Portugal: The Impossible Revolution? by Phil Mailer
PM Press, 2012, 300 pages.
PM Press (of Oakland, California) is set to re-publish Portugal: The Impossible Revolution?, Phil Mailer’s fascinating first-hand account of the Portuguese Revolution of 1974-1975. The book was originally published in 1977 by Solidarity, a relatively large group of British co-thinkers of Cornelius Castoriadis. The Portuguese Revolution was a remarkable event and can be legitimately described as the last time the red flag flew on the continent of Europe. Raya Dunayevskaya singled out the revolution’s prominent feminist current, as well as its new idea of apartidarismo, or “non-party” ecumenism (See her 1976 Political-Philosophic Letter, “Under the Whip of Counter-Revolution: Will the Revolution in Portugal Advance?”). Unfortunately, the time-honored tradition of socialists rushing in to save capitalism from itself won out again. While he is not mentioned in Mailer’s book, Jose Manuel Barroso—now President of the European Commission and one of the most powerful politicians in the world—was a militant of the Maoist Movement for the Reorganization of the Proletarian Party at the time.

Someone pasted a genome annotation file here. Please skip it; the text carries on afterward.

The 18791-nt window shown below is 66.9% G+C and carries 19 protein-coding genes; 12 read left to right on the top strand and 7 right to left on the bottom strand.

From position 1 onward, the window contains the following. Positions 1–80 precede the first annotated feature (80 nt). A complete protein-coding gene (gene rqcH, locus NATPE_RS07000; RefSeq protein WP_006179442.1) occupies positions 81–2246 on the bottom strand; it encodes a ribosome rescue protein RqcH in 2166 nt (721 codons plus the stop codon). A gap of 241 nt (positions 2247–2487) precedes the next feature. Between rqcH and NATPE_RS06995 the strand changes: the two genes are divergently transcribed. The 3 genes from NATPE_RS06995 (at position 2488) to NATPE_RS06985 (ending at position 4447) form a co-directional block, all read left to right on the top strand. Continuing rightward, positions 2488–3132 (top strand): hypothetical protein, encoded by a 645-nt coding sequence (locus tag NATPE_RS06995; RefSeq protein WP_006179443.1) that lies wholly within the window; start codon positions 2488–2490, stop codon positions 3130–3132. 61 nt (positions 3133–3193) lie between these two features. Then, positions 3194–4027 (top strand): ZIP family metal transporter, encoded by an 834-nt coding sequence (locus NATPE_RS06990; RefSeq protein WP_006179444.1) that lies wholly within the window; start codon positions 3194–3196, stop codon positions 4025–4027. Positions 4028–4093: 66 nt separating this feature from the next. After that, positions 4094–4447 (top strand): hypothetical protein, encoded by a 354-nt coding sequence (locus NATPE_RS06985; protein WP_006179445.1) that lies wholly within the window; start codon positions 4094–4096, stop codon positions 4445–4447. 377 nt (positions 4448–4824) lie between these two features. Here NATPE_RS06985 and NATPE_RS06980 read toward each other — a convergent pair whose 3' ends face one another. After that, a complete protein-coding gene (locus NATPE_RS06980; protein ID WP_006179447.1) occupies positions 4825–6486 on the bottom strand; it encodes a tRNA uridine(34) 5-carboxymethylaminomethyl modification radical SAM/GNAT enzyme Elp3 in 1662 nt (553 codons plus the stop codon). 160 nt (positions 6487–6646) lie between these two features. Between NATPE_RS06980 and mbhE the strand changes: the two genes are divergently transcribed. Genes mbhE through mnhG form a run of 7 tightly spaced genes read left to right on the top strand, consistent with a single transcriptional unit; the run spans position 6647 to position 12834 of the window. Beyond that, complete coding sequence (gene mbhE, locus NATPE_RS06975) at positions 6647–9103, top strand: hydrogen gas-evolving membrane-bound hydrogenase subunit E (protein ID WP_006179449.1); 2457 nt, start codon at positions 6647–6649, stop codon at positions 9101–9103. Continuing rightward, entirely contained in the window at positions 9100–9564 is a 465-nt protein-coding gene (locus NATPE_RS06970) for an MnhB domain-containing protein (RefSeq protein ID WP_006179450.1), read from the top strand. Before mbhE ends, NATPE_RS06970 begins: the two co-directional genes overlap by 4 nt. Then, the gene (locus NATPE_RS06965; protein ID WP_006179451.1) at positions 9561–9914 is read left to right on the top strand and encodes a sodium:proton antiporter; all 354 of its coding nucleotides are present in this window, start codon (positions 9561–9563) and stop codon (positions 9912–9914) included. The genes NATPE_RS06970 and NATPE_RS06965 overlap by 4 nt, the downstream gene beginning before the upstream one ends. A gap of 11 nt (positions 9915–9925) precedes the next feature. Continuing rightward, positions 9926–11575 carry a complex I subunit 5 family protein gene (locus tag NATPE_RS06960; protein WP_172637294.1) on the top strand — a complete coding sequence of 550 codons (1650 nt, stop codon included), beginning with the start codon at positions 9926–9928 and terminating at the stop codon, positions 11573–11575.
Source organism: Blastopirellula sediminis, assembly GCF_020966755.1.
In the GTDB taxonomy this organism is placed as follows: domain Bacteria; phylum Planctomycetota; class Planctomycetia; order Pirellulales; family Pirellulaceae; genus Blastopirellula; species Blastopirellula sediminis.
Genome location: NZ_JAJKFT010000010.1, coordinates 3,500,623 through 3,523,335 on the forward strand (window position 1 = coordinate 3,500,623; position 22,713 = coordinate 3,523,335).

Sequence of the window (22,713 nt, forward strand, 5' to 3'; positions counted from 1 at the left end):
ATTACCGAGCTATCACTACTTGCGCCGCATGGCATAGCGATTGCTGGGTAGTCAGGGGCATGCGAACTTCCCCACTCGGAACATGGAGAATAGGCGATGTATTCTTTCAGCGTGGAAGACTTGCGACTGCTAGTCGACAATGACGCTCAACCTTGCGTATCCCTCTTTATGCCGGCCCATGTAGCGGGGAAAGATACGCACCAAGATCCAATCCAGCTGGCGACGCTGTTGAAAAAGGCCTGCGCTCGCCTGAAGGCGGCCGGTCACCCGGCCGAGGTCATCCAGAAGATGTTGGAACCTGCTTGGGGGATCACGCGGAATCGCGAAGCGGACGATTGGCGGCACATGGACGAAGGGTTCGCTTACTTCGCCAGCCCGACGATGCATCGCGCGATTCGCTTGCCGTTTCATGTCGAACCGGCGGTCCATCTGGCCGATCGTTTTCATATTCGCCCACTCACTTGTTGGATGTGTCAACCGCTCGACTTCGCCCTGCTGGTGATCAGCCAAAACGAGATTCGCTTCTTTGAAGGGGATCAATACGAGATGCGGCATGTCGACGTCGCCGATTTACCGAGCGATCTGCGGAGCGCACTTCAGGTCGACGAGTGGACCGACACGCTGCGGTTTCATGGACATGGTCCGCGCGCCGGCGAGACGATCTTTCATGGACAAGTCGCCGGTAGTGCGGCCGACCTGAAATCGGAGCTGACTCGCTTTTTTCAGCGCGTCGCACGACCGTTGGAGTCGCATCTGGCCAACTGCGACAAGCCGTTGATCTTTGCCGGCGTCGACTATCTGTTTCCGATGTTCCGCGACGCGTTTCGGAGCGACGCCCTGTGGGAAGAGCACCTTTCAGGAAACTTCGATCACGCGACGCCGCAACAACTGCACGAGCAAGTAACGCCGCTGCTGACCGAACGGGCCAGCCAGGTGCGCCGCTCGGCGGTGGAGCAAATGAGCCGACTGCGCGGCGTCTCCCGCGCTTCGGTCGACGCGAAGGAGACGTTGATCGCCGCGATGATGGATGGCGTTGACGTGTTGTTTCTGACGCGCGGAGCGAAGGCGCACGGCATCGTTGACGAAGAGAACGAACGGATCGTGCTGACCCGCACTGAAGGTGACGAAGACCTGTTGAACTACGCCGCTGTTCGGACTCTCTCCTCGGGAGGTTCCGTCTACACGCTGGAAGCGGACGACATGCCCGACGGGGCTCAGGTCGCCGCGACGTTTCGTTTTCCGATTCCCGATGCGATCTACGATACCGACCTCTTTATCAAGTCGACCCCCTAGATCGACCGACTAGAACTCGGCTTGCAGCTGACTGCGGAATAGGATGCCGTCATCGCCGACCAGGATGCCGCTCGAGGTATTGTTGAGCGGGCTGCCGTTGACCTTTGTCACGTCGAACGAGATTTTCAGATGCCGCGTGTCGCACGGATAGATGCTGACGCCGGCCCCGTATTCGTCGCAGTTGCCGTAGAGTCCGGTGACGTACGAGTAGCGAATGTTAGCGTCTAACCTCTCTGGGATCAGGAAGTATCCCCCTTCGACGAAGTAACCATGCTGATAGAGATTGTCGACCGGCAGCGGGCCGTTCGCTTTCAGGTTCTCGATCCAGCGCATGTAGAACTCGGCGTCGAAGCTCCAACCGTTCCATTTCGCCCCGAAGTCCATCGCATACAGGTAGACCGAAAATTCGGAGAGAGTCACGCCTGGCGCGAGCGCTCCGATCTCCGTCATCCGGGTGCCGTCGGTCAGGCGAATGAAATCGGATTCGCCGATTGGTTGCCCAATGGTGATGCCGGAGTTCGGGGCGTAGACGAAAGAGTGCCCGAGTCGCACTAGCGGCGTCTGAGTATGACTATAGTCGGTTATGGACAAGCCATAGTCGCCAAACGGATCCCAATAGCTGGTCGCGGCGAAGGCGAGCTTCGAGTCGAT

Google Books has a preview of the original Solidarity edition available.